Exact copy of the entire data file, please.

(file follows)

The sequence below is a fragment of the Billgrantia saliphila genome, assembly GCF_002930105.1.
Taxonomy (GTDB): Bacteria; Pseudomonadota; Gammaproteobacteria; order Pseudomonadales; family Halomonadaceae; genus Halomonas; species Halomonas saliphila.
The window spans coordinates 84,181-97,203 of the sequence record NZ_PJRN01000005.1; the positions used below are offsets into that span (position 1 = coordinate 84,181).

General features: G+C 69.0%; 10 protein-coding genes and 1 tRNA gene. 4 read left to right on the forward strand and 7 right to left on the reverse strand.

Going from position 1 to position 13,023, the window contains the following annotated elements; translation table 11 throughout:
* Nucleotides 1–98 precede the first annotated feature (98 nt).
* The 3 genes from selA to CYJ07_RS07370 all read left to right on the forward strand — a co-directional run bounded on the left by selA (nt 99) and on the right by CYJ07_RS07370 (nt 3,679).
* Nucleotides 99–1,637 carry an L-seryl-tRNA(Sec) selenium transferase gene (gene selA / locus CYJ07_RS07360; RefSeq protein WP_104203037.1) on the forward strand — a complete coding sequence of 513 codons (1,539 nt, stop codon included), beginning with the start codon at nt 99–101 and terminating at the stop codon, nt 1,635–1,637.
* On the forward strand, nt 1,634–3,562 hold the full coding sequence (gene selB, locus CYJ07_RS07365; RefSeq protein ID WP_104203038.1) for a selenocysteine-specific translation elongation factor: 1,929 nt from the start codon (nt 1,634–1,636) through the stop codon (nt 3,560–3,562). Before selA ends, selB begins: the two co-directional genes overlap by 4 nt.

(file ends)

The sequence below is a fragment of the Billgrantia saliphila genome, assembly GCF_002930105.1.
Taxonomy (GTDB): Bacteria; Pseudomonadota; Gammaproteobacteria; order Pseudomonadales; family Halomonadaceae; genus Halomonas; species Halomonas saliphila.
The window spans coordinates 84,181-97,203 of the sequence record NZ_PJRN01000005.1; the positions used below are offsets into that span (position 1 = coordinate 84,181).

General features: G+C 69.0%; 10 protein-coding genes and 1 tRNA gene. 4 read left to right on the forward strand and 7 right to left on the reverse strand.

Going from position 1 to position 13,023, the window contains the following annotated elements; translation table 11 throughout:
* Nucleotides 1–98 precede the first annotated feature (98 nt).
* The 3 genes from selA to CYJ07_RS07370 all read left to right on the forward strand — a co-directional run bounded on the left by selA (nt 99) and on the right by CYJ07_RS07370 (nt 3,679).
* Nucleotides 99–1,637 carry an L-seryl-tRNA(Sec) selenium transferase gene (gene selA / locus CYJ07_RS07360; RefSeq protein WP_104203037.1) on the forward strand — a complete coding sequence of 513 codons (1,539 nt, stop codon included), beginning with the start codon at nt 99–101 and terminating at the stop codon, nt 1,635–1,637.
* On the forward strand, nt 1,634–3,562 hold the full coding sequence (gene selB, locus CYJ07_RS07365; RefSeq protein ID WP_104203038.1) for a selenocysteine-specific translation elongation factor: 1,929 nt from the start codon (nt 1,634–1,636) through the stop codon (nt 3,560–3,562). Before selA ends, selB begins: the two co-directional genes overlap by 4 nt.